Policy makers in countries, aiming to build and expand their healthcare systems and coverage, need effective procedures to support the most efficient use of limited financial resources. Tendering is commonly deployed to minimize and fix the purchasing price for the contract duration, especially for off-patent pharmaceuticals. While tenders can reduce acquisition costs, they may also expose the healthcare systems to risks including drug shortages, quality trade-offs, and ultimately, compromised patient health outcomes...
July 10, 2018: Applied Health Economics and Health Policy
Qinglu Cheng, Nicholas Graves, Rosana E Pacella
OBJECTIVES: The aim of this study was to review all published economic evaluations of guideline-based care for chronic wounds and to assess how useful these studies are for decision making in health services. METHODS: Embase, PubMed, Scopus, Health Technology Assessment (HTA) and National Health Service Economic Evaluation Database (NHS EED) were searched on April 16th, 2018. We included studies that evaluated the economic impact and health outcomes associated with implementing evidence-based guidelines as a bundle of care for the prevention and/or treatment of chronic wounds...
July 2, 2018: Applied Health Economics and Health Policy
Chun Fan Lee, Raymond Ng, Nan Luo, Yin Bun Cheung
INTRODUCTION: Health-related quality-of-life (HRQoL) measures are commonly mapped to a value that represents a utility for economic evaluation via regression models, which may lead to shrinkage of the variance. OBJECTIVES: This study aimed to develop and compare conversion functions that map the Functional Assessment of Cancer Therapy-Breast (FACT-B) total score to the EuroQoL 5-Dimensions, 5-Levels (EQ-5D-5L) utility value via four methods. METHODS: We used the HRQoL scores of 238 Singapore patients with breast cancer to develop the conversion function for the equipercentile, linear equating, mean rank and ordinary least squares (OLS) methods...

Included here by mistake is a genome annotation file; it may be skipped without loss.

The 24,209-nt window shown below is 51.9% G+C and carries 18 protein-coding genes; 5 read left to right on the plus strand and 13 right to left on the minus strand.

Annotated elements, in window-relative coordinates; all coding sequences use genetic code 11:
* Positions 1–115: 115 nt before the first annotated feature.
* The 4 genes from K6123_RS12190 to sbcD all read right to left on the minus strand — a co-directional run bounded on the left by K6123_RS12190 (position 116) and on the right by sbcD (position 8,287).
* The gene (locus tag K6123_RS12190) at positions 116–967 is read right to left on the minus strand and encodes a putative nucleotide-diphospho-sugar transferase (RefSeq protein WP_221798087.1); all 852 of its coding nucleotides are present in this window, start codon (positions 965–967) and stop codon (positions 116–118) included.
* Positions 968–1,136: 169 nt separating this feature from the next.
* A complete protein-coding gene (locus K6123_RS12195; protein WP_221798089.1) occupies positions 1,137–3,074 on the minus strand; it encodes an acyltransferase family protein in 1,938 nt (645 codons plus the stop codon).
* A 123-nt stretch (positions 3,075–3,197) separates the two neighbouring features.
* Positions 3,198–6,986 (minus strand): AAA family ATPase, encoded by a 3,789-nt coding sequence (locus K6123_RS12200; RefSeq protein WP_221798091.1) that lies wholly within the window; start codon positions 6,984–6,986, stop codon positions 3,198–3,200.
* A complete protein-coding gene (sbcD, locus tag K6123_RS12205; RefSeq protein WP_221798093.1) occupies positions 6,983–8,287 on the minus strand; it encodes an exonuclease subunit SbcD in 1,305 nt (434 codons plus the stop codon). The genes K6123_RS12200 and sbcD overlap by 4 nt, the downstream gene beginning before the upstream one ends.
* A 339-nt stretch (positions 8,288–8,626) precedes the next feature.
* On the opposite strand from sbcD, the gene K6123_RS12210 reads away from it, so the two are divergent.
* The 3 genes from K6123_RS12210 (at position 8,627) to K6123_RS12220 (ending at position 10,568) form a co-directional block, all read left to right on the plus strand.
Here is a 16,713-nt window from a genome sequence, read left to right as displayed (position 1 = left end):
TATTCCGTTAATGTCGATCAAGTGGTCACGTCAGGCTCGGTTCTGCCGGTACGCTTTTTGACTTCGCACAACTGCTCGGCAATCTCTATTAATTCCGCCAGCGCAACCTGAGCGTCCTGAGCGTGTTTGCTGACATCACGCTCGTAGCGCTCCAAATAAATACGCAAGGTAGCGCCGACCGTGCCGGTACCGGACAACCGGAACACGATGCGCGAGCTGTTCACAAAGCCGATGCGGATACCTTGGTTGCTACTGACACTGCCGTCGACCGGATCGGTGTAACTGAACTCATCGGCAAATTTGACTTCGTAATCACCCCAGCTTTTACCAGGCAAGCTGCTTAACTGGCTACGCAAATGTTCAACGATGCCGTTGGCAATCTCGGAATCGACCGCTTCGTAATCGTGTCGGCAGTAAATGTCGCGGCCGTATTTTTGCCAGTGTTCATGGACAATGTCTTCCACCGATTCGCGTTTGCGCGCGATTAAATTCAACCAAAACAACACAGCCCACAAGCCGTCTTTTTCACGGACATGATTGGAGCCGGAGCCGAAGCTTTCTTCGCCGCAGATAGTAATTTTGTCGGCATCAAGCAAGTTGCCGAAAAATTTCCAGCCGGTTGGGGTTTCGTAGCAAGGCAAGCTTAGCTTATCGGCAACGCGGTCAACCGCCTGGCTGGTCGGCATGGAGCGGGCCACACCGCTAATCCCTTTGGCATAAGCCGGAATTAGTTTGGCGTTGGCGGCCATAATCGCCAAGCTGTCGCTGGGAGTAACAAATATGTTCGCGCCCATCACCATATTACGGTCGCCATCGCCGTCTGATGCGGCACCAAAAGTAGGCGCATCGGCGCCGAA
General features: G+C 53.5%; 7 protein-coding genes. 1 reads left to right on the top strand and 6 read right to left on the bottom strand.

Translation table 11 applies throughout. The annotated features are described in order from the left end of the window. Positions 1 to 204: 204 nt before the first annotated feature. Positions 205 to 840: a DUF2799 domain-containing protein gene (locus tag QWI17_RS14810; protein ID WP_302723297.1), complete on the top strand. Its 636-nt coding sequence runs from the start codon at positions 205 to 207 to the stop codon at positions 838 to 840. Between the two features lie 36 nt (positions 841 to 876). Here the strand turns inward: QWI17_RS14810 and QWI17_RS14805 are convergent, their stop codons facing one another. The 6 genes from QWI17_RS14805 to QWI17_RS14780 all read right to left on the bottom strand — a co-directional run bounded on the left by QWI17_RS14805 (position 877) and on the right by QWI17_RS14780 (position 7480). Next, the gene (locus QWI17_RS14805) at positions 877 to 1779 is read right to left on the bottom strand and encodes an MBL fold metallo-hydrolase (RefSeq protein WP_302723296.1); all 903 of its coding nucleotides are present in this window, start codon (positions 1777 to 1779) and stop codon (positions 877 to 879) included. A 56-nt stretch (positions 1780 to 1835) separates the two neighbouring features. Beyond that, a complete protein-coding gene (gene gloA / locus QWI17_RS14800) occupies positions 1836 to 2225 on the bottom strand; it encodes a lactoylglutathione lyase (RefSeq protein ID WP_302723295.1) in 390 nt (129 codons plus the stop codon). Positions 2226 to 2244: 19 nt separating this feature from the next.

June 26, 2018: Applied Health Economics and Health Policy
Megha Bansal, Mona Shah, Brian Reilly, Susan Willman, Max Gill, Francine R Kaufman
INTRODUCTION: Glycated hemoglobin (A1C) is considered a "gold standard" measure of glycemic control in patients with diabetes and is correlated with a lower risk of diabetes complications and cost savings. This retrospective claims-analysis assessed the impact of A1C reduction on healthcare costs in patients with uncontrolled Type 1 and Type 2 diabetes. METHODS: Using a large repository of US health plan administrative data linked to A1C values, patients with a diabetes diagnosis and at least two A1C values between 1 January 2009 and 31 December 2014 were selected to identify changes in A1C and associated changes in healthcare expenditure...
June 23, 2018: Applied Health Economics and Health Policy
Fredrik Salvesen Haukaas, Audun Ohna, Tania Krivasi
AIMS: To evaluate the cost-effectiveness of obinutuzumab in combination with bendamustine followed by obinituzumab maintenance (Obin-Benda) compared to bendamustine alone (Benda) in patients with refractory follicular lymphoma (FL) in a Norwegian setting. METHODS: A three-state area-under-the-curve (AUC) model was developed. The states included were progression-free-survival (PFS), progressed disease (PD), and death. Each state had costs and utilities assigned to it...
June 19, 2018: Applied Health Economics and Health Policy
Theepakorn Jithitikulchai, Tatiana Andreyeva